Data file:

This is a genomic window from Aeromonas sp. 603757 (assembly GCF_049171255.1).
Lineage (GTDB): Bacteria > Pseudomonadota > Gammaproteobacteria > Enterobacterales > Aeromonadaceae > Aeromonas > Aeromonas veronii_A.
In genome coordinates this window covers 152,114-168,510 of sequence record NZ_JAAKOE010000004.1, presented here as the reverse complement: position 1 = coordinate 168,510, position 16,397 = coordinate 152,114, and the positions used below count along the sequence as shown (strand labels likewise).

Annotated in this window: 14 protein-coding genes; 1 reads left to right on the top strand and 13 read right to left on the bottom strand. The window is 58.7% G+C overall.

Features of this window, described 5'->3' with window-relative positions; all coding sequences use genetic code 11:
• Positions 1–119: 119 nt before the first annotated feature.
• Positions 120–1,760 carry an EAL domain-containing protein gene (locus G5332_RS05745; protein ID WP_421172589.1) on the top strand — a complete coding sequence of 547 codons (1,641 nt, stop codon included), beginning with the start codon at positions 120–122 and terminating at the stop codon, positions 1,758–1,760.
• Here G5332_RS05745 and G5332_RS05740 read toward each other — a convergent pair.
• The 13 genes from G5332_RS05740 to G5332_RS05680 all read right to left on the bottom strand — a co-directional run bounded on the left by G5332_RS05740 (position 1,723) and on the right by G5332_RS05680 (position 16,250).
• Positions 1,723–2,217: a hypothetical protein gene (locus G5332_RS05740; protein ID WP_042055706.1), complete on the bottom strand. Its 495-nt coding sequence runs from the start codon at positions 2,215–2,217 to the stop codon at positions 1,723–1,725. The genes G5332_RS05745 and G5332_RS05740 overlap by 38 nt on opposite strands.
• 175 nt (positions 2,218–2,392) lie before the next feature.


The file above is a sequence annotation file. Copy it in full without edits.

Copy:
This is a genomic window from Aeromonas sp. 603757 (assembly GCF_049171255.1).
Lineage (GTDB): Bacteria > Pseudomonadota > Gammaproteobacteria > Enterobacterales > Aeromonadaceae > Aeromonas > Aeromonas veronii_A.
In genome coordinates this window covers 152,114-168,510 of sequence record NZ_JAAKOE010000004.1, presented here as the reverse complement: position 1 = coordinate 168,510, position 16,397 = coordinate 152,114, and the positions used below count along the sequence as shown (strand labels likewise).

Annotated in this window: 14 protein-coding genes; 1 reads left to right on the top strand and 13 read right to left on the bottom strand. The window is 58.7% G+C overall.

Features of this window, described 5'->3' with window-relative positions; all coding sequences use genetic code 11:
• Positions 1–119: 119 nt before the first annotated feature.
• Positions 120–1,760 carry an EAL domain-containing protein gene (locus G5332_RS05745; protein ID WP_421172589.1) on the top strand — a complete coding sequence of 547 codons (1,641 nt, stop codon included), beginning with the start codon at positions 120–122 and terminating at the stop codon, positions 1,758–1,760.
• Here G5332_RS05745 and G5332_RS05740 read toward each other — a convergent pair.
• The 13 genes from G5332_RS05740 to G5332_RS05680 all read right to left on the bottom strand — a co-directional run bounded on the left by G5332_RS05740 (position 1,723) and on the right by G5332_RS05680 (position 16,250).
• Positions 1,723–2,217: a hypothetical protein gene (locus G5332_RS05740; protein ID WP_042055706.1), complete on the bottom strand. Its 495-nt coding sequence runs from the start codon at positions 2,215–2,217 to the stop codon at positions 1,723–1,725. The genes G5332_RS05745 and G5332_RS05740 overlap by 38 nt on opposite strands.
• 175 nt (positions 2,218–2,392) lie before the next feature.